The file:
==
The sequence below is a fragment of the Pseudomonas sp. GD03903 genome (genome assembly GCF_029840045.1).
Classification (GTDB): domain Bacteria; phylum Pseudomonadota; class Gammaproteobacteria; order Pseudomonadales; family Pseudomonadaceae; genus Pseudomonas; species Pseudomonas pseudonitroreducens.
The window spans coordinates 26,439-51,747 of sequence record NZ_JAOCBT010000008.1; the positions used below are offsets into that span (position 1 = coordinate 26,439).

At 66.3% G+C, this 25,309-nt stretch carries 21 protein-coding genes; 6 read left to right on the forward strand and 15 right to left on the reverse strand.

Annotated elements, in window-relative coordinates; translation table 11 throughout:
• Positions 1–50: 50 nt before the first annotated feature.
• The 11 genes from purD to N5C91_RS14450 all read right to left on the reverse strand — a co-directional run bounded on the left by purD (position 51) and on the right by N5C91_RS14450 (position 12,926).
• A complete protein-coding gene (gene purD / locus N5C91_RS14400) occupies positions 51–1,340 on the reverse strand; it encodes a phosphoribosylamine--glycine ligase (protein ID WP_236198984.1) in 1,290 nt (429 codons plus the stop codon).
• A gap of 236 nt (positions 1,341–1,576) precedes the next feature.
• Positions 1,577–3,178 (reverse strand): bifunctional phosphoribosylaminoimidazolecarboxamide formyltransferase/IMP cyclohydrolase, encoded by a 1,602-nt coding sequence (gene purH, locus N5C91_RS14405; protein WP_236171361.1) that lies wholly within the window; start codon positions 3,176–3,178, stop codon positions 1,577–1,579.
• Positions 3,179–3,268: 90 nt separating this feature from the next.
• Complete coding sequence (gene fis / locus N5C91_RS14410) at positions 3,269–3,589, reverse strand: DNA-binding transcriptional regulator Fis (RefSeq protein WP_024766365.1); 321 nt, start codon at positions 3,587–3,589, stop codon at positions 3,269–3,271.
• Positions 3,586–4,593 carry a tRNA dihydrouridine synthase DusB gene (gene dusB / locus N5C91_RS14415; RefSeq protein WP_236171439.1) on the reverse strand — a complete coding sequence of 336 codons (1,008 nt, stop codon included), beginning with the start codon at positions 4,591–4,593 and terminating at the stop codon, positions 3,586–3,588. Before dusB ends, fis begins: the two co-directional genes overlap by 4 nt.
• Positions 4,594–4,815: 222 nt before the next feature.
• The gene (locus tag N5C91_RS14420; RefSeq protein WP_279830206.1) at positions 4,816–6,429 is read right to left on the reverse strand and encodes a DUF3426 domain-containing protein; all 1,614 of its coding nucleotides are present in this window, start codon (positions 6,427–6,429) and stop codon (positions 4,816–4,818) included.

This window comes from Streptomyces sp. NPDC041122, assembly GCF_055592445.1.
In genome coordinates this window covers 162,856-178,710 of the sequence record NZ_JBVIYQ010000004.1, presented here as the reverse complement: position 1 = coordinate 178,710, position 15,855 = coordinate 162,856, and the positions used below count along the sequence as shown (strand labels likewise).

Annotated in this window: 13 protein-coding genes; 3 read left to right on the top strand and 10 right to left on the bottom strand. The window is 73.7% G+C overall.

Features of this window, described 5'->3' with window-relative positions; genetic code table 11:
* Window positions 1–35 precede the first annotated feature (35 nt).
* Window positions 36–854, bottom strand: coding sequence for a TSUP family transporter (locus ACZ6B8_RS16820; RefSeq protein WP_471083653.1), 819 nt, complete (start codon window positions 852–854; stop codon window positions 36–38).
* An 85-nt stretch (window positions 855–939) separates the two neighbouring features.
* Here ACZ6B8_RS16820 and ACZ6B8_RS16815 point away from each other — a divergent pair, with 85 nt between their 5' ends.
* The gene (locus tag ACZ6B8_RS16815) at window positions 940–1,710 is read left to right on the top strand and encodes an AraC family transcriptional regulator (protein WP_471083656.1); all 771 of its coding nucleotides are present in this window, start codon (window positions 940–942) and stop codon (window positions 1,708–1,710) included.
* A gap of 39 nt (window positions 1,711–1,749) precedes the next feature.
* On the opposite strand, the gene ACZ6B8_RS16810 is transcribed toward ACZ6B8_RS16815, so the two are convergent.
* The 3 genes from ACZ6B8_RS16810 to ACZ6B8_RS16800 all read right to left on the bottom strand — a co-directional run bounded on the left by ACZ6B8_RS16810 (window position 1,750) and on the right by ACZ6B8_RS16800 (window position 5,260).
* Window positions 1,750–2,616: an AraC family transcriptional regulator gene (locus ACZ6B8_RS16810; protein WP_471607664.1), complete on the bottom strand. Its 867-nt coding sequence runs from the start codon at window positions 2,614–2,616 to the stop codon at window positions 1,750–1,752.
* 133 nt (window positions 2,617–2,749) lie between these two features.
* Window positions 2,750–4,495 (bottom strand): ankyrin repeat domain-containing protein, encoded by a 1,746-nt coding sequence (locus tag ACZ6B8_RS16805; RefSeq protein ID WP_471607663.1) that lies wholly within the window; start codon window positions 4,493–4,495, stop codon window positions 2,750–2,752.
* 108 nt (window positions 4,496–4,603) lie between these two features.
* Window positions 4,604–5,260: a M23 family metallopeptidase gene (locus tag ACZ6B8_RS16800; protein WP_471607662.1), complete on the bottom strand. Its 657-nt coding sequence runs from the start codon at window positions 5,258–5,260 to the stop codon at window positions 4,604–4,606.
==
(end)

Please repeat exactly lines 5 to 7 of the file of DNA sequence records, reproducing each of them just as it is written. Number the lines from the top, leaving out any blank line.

Annotated elements, in window-relative coordinates; translation table 11 throughout:
• Positions 1–50: 50 nt before the first annotated feature.
• The 11 genes from purD to N5C91_RS14450 all read right to left on the reverse strand — a co-directional run bounded on the left by purD (position 51) and on the right by N5C91_RS14450 (position 12,926).